“Political jokes arise in dictatorships and their laughter is liberating oppressed and silenced people. They are nothing less than a resonance of the laughing God in heaven. “The Lord shall have them in derision.” (Ps 2,4). The arrogance of power is ridiculous because God is God. I read this fascinating study with growing admiration. It is a masterpiece and a great contribution to every liberating theology.” Jurgen Moltmann

For more information on the publication, click here.

Dr. Jacqueline Bussie is an award-winning author, professor, and theologian. An active servant-leader in the Evangelical Lutheran Church in America, Jacqueline teaches religion, theology and interfaith studies classes at Concordia College in Moorhead, Minnesota, where she also serves as the Director of the Forum on Faith and Life.

For more of “On the Lived Theology Reading List,” click here. To engage in the conversation on Facebook and Twitter, @LivedTheology, please use #LivedTheologyReads. For more recommended resources from our fellow travelers, click here, #PLTfellowtravelers. To sign up for the Lived Theology monthly newsletter, click here.

On the Lived Theology Reading List: Dear Church

Dear Church: A Love Letter from a Black Preacher to the Whitest Denomination in the US, by Lenny DuncanA Love Letter from a Black Preacher to the Whitest Denomination in the US

In Dear Church: A Love Letter from a Black Preacher to the Whitest Denomination in the US, Reverend Lenny Duncan uses his unique background and perspective to point out the problems he sees in his denomination, and in the Christian community at large. Formerly incarcerated, Duncan is now a black preacher in the Evangelical Lutheran Church in America (ELCA), which is the whitest denomination in the United States. Although many people may blame shifting demographics and shrinking congregations for a less vibrant community, Duncan sees something else at work, and draws a direct line between the church’s lack of diversity and the church’s lack of vitality.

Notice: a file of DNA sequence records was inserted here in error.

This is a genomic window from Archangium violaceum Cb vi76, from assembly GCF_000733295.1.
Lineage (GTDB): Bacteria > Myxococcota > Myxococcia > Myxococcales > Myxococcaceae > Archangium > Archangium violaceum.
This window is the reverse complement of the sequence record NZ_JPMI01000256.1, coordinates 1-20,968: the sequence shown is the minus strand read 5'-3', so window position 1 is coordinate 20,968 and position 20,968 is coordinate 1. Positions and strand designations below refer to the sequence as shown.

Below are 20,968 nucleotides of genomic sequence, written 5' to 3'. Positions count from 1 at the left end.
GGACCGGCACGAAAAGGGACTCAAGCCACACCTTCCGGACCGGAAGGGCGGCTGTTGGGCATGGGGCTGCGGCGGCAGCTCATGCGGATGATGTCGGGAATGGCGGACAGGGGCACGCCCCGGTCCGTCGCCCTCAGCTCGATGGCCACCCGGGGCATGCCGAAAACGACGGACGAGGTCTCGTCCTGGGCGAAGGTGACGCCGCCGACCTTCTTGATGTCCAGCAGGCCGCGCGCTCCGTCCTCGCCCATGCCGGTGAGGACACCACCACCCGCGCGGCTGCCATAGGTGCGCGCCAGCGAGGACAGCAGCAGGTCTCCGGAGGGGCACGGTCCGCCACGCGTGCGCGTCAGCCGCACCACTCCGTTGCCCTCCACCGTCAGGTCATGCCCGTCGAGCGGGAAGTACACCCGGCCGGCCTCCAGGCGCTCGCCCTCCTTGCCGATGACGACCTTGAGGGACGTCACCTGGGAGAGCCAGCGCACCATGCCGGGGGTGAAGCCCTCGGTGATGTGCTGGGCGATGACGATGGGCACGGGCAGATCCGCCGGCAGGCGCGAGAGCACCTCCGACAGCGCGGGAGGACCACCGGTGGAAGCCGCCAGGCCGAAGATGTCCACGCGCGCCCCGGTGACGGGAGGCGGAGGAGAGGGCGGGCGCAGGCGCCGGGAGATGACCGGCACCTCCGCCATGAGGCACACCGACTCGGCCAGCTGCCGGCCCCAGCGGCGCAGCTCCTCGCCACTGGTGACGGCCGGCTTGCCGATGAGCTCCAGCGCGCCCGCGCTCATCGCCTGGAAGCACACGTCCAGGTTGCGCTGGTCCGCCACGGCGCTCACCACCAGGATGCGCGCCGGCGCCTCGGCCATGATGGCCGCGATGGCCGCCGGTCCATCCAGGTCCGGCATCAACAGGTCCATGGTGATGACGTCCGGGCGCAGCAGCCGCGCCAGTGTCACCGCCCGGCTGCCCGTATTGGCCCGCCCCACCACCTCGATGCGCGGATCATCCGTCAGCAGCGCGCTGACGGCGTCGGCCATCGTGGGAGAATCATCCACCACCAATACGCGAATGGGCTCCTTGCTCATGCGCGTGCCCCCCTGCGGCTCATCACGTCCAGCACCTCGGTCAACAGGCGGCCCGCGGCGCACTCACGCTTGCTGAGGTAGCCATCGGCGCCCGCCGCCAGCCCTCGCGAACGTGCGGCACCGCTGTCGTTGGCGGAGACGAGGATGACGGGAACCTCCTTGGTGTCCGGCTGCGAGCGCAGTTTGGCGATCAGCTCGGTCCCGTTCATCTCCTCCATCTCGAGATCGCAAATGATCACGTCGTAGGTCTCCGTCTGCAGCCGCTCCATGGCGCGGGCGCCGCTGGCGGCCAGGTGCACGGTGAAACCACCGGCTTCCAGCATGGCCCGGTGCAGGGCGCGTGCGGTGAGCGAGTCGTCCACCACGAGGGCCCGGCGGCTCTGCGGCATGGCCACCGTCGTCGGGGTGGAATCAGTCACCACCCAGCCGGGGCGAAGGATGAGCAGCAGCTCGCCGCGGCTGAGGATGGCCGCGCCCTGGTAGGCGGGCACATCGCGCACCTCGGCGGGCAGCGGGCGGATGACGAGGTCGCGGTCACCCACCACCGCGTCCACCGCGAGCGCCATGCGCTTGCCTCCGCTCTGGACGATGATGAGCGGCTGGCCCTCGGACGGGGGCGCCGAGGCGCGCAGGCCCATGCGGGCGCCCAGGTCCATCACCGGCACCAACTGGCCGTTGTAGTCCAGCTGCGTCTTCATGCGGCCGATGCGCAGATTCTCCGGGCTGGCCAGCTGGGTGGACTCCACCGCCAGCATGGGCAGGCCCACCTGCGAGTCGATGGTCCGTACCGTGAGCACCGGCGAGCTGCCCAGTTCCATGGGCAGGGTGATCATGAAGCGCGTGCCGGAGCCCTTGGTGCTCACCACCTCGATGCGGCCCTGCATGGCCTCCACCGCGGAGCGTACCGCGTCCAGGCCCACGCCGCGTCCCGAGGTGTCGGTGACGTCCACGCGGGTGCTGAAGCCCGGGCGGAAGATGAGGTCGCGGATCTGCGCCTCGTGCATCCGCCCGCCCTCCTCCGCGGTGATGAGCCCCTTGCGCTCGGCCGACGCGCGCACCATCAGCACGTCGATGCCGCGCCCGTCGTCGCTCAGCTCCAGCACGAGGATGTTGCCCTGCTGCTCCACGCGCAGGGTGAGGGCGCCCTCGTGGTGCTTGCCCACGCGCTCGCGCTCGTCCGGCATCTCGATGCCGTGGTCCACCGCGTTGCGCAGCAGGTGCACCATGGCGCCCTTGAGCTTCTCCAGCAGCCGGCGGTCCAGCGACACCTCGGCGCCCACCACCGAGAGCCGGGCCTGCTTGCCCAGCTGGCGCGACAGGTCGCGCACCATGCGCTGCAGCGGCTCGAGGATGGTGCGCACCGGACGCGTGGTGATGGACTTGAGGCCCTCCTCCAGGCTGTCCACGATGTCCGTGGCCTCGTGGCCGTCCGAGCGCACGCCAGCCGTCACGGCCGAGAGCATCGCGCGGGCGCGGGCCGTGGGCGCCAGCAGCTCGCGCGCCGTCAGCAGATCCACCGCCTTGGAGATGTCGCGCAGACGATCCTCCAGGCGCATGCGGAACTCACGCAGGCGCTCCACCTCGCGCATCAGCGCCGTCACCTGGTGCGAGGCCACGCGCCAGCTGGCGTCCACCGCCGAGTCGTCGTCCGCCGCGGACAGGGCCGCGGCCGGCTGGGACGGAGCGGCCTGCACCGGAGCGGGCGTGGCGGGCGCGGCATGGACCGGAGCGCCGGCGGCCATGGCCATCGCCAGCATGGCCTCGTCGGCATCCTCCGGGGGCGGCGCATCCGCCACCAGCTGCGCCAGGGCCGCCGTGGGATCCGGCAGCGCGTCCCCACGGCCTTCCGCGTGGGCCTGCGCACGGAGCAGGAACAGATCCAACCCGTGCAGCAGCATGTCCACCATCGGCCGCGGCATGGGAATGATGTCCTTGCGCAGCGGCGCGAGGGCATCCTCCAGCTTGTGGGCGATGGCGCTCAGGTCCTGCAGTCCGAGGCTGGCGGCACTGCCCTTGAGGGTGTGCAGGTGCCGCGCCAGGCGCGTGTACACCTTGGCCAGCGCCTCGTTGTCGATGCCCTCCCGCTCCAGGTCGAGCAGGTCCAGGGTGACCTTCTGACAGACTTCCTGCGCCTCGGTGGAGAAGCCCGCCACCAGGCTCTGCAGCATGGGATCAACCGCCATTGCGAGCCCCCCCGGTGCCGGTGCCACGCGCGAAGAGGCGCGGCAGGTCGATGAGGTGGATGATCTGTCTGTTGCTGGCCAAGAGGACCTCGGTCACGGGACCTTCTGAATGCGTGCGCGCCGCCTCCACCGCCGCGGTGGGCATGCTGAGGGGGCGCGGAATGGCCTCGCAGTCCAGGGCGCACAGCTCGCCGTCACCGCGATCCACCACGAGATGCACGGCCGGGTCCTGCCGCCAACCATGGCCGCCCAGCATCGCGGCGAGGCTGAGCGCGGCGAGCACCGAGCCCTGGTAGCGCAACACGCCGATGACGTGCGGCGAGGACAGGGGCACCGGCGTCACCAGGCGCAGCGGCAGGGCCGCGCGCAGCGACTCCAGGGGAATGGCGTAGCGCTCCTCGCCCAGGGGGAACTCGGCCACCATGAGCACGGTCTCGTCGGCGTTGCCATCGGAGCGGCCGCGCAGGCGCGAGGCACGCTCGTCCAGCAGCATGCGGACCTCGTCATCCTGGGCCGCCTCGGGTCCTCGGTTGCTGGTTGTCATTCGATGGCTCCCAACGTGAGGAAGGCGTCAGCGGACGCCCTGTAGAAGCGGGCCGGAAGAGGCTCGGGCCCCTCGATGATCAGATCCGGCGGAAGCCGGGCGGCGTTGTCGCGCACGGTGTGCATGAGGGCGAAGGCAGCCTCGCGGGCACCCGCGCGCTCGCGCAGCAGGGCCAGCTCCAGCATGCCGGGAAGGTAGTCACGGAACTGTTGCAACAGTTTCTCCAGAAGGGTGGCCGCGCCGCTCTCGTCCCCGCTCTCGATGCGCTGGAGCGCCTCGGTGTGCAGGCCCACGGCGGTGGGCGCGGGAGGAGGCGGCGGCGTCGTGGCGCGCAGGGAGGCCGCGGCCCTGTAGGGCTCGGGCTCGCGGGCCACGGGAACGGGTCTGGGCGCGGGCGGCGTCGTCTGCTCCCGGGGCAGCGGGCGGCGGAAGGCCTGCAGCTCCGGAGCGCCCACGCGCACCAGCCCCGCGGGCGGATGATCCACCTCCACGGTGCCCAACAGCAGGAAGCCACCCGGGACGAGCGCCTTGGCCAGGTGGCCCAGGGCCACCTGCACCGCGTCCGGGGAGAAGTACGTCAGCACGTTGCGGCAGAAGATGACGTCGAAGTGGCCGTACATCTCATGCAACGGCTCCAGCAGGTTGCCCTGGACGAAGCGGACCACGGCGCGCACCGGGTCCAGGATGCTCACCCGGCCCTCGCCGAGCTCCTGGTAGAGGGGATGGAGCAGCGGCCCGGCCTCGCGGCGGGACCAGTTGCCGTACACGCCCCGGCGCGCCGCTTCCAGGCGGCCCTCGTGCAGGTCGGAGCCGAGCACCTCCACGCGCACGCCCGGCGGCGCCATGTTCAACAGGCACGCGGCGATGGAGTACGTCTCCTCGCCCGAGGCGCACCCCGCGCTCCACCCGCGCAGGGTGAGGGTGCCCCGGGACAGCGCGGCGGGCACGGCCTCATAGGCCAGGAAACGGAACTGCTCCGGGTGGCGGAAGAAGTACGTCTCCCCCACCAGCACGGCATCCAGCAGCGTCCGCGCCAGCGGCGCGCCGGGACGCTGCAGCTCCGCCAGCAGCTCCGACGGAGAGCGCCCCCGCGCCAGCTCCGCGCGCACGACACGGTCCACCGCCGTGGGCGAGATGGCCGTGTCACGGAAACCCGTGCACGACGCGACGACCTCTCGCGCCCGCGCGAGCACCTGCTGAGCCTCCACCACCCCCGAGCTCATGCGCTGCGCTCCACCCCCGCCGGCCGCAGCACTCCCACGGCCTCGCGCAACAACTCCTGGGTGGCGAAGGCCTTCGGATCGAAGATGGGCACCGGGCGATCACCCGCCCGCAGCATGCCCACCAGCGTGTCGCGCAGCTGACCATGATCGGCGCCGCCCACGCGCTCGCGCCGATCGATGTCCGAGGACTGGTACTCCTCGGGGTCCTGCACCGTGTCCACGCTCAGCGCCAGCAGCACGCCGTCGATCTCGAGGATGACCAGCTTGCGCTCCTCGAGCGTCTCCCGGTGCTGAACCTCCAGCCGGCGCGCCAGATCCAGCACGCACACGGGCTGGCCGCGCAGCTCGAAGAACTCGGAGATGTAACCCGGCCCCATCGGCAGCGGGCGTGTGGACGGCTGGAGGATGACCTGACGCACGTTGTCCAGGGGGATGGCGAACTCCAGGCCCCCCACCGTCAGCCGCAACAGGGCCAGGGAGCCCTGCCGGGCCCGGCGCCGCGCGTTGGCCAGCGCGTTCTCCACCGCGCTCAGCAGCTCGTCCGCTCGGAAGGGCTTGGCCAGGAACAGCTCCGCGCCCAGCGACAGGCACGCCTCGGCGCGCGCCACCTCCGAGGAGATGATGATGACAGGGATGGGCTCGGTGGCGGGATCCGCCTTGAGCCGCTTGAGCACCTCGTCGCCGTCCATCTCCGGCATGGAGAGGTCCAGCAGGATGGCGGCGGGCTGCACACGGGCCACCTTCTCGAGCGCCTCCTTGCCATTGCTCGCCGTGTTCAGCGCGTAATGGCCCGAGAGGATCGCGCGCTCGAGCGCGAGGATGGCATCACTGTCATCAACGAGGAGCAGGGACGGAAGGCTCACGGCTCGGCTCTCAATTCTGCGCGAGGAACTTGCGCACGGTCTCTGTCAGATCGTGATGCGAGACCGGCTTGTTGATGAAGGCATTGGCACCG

Dear Church is a book that is part manifesto, part confession, and all love letter, and encourages the church to rise up, dust itself off, and take on forces of this world that act against God: whiteness, misogyny, nationalism, homophobia, and economic injustice. Duncan calls everyone—leaders and laity alike—to the front lines of the church’s renewal through racial equality and justice.

Reviews and endorsements of the publication include:

Rev. Lenny Duncan is a voice calling in the wilderness. I am deeply grateful for the comfort and the discomfort his book brought me. I dare you to read this book, church. I dare you to be open to the repentance it calls for, to the grace it manifests, to the pain it witnesses to. I dare you to be changed by the truth in its pages. I dare you to not look away. It’s time.” Nadia Bolz-Weber, Pastor and New York Times bestselling author of Shameless: A Sexual Revolution

“Our brother Lenny Duncan has crafted a masterful and heartbroken indictment of where the Lutheran Church could be and where it is instead. He stands fiercely grounded in the Lutheran tradition of revealing our own brokenness, proclaiming our hope in Christ, and challenging us to live into love of neighbor. His individual experiences and our churchwide practices are woven together in an unsettling illustration of how the American idol of white supremacy has laid the foundation for a wide array of vitriol, from Dylann Roof to transphobia to the election of the forty-fifth president. Prepare yourself, church. This is a love letter you have to read–and a proclamation that will leave you convicted.” Emmy Kegler ELCA Pastor and author of One Coin Found

“Lenny Duncan has given us a bold and fearless book filled with unsettling but indispensable insights into the stranglehold white supremacy inflicts upon our churches. At the same time, we feel a holy, ferocious love radiating from every page. This book should be required reading for all who love our church and lament our failures. If you don’t come away breathless, hope-struck, and fired up for revolution, check your pulse.” Heidi Neumark, Trinity Lutheran Church Manhattan